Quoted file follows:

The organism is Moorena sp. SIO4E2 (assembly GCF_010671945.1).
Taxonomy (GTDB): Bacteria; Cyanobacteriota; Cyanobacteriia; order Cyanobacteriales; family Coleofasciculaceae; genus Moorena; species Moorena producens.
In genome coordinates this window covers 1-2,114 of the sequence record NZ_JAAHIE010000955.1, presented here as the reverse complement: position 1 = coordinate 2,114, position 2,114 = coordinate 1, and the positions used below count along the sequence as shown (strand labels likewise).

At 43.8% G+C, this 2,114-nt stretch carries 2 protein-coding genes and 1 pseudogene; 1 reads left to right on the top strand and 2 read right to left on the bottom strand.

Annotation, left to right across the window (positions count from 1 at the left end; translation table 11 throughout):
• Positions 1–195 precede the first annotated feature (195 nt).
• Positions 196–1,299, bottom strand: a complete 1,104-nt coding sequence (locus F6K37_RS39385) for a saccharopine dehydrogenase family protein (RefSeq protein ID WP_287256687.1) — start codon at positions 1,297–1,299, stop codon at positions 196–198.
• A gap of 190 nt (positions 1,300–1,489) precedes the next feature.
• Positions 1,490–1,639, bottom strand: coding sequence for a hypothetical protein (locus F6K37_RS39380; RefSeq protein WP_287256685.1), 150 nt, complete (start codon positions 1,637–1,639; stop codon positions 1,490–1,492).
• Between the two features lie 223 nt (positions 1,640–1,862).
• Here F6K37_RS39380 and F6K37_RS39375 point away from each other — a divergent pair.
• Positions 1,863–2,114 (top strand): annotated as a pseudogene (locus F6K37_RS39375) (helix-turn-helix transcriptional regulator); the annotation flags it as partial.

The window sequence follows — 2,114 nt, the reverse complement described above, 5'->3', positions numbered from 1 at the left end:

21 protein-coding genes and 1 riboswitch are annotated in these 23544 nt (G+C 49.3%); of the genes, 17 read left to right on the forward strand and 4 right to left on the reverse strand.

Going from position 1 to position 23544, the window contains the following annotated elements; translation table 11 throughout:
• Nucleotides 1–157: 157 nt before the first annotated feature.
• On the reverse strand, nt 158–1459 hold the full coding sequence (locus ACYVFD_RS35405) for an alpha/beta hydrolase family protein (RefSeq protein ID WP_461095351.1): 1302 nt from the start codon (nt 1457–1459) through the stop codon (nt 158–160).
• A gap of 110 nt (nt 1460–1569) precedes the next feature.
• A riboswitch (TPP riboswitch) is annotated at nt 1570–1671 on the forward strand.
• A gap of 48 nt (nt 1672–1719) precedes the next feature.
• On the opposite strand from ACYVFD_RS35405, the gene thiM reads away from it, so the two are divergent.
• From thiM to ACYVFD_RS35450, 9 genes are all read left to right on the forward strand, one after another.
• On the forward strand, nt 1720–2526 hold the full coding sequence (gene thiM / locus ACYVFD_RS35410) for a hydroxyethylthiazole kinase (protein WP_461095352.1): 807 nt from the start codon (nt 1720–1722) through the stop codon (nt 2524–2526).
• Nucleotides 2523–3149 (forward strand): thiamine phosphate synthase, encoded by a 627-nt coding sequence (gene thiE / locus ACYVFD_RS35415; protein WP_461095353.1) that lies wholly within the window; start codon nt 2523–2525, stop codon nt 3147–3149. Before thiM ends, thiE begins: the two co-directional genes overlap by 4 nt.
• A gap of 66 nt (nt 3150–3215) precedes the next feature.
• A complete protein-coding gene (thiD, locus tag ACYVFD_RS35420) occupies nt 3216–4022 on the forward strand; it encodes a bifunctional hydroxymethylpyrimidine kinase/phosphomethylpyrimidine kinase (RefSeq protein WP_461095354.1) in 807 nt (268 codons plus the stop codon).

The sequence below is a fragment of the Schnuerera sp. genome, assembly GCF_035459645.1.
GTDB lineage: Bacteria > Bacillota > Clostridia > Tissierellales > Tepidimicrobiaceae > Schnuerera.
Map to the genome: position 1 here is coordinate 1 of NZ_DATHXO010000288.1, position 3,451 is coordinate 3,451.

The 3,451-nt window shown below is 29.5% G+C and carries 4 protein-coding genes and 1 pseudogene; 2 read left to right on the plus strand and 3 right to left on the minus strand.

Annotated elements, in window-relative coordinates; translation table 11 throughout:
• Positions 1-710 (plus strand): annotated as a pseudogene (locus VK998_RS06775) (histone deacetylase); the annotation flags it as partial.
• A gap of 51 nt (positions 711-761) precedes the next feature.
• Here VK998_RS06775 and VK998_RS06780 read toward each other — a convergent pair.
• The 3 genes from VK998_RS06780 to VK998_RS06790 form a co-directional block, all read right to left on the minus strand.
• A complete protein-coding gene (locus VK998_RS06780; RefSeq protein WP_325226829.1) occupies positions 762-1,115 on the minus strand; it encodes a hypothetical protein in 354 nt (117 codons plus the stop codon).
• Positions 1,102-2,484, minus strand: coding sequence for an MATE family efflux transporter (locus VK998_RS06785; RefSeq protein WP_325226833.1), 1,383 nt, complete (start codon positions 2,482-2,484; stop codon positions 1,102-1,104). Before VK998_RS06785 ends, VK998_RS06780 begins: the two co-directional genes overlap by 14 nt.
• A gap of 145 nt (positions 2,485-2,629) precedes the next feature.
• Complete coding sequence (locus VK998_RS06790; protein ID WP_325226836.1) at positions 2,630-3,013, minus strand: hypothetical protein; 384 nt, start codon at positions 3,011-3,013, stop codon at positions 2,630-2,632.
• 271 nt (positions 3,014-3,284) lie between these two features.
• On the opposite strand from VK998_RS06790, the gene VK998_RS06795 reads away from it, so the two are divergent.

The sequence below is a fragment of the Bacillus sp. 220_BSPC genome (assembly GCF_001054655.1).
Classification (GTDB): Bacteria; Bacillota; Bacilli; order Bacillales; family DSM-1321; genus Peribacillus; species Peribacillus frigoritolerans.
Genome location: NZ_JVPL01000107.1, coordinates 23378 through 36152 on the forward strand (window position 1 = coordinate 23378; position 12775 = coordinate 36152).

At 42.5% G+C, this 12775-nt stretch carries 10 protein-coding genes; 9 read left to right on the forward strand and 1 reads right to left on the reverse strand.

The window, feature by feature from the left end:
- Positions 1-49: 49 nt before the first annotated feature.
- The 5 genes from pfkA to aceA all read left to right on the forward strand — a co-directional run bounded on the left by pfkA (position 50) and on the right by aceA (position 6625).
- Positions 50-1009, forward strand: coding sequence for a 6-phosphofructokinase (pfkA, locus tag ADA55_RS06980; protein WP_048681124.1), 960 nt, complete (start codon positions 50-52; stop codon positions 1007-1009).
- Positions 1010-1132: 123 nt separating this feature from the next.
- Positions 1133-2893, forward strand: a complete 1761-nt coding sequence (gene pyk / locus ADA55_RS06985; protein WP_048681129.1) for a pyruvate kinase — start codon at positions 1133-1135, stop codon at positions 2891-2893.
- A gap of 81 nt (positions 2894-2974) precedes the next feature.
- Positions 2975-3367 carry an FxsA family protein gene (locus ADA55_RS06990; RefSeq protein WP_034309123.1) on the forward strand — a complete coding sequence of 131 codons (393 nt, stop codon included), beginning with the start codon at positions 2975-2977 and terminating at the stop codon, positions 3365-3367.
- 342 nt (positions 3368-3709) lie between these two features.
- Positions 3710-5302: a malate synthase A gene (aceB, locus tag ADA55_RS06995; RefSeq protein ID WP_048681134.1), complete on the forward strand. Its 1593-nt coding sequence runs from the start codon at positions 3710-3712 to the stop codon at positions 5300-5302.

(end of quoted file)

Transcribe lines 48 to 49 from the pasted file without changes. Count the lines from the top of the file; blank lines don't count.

- The 5 genes from pfkA to aceA all read left to right on the forward strand — a co-directional run bounded on the left by pfkA (position 50) and on the right by aceA (position 6625).
- Positions 50-1009, forward strand: coding sequence for a 6-phosphofructokinase (pfkA, locus tag ADA55_RS06980; protein WP_048681124.1), 960 nt, complete (start codon positions 50-52; stop codon positions 1007-1009).